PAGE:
A common advice on self-help, health, and fitness blogs is to sleep on the left side. Of the variety of reasons provided, not many appear logically sound or scientifically accurate. As a result, it is advice usually dismissed as just another irrelevant urban legend.
Science, however, has been out verifying the claims. Several studies support the benefits of sleeping on one’s left side (ie, with the right side up).
Gastroenterological benefits of Left side sleeping position
Sleeping on the left side is sometimes advised as a preventative measure against acid reflux while sleeping, and even as a symptomatic remedy for GERD (Gastroesophageal reflux disease).
Gastroesophageal Reflux (GER) occurs when stomach juices escape from the sphincter (the sphincter keeps the stomach sealed and separate from the oesophagus). When functioning well, the sphincter opens for a small amount of time after swallowing to allow food/liquid inside, and occasionally to regurgitate the contents of the stomach when we’re unwell. Higher incidence of GER can cause inflammation of the food pipe and other uncomfortable symptoms.
Research cited by The Jama Network, (case controlled studies) shows an improvement in GERD related to sleeping on the left side, elevation in HOB (Head of Bed) and weight loss.
The National Center for Biotechnology Information (USA) found differences in stomach reflux in 20 subjects favouring sleeping on the left side. Another study available via the same source informs us about a positive correlation between sleeping on the right side and higher incidence of gastroesophageal reflux as compared to sleeping on the left side, on the back or on the stomach.
The relaxations of the lower esophagal sphincter are kept a track of through LES manometry. A study on NCBI details higher incidence of GER episodes with sleeping on the right side as compared to the right side, noting more TLESRs or relaxation in the sphincter as well as more number of reflux episodes.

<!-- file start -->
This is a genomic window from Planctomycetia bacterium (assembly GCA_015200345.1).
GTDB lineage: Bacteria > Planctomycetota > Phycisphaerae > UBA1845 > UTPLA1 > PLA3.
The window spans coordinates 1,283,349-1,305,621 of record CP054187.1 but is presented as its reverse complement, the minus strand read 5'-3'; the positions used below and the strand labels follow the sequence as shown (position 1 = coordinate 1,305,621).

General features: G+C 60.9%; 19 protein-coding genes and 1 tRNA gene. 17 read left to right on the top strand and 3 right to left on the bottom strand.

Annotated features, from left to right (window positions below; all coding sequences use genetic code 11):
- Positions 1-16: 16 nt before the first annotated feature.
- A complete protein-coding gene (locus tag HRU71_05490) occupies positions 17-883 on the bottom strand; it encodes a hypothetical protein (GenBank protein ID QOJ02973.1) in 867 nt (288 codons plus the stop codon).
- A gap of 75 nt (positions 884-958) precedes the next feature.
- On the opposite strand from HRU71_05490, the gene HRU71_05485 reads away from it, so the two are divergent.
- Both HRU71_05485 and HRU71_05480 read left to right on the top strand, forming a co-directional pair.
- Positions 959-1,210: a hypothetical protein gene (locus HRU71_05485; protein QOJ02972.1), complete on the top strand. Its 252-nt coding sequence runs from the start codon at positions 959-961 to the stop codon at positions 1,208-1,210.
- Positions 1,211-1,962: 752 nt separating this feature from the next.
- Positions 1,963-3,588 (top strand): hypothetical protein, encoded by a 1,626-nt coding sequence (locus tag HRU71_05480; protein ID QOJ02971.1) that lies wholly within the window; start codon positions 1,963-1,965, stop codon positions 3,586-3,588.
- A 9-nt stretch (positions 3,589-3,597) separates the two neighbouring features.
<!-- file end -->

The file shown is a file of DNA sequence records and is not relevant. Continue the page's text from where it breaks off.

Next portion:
It is thus easy to establish that sleeping on the right side does cause higher incidence of stomach reflux, and the converse is true as well.
Benefits to Brain from Lateral Decubitus Position in Sleep
The Journal of Neuroscience published a study in August 2015 found an improvement in the Glymphatic system (the system that clears waste from the brain) when rats slept on their side or back compared to in an upright position.[MJR1] The study even goes on to propose that sleeping on the side evolved to optimise removal on waste while sleeping. While this study isn’t suggesting that sleeping on the left is better than sleeping on the right, it does suggest side sleeping is better than sleeping on our backs.
Other benefits of sleeping on the side
Other benefits commonly attributed to sleeping on the side include helping people with obstructive sleep apnea, snoring and neck pain. It is proposed that sleeping on the side helps keep the air pathway clear while sleeping, which can otherwise be at risk of the tongue sliding back while sleeping. This also helps reduce snoring. Sleeping on the side can also be helpful in keeping the spine in proper alignment, commonly attributed to a better sleep.
Guest blog by Jenna JamiesonBlog overview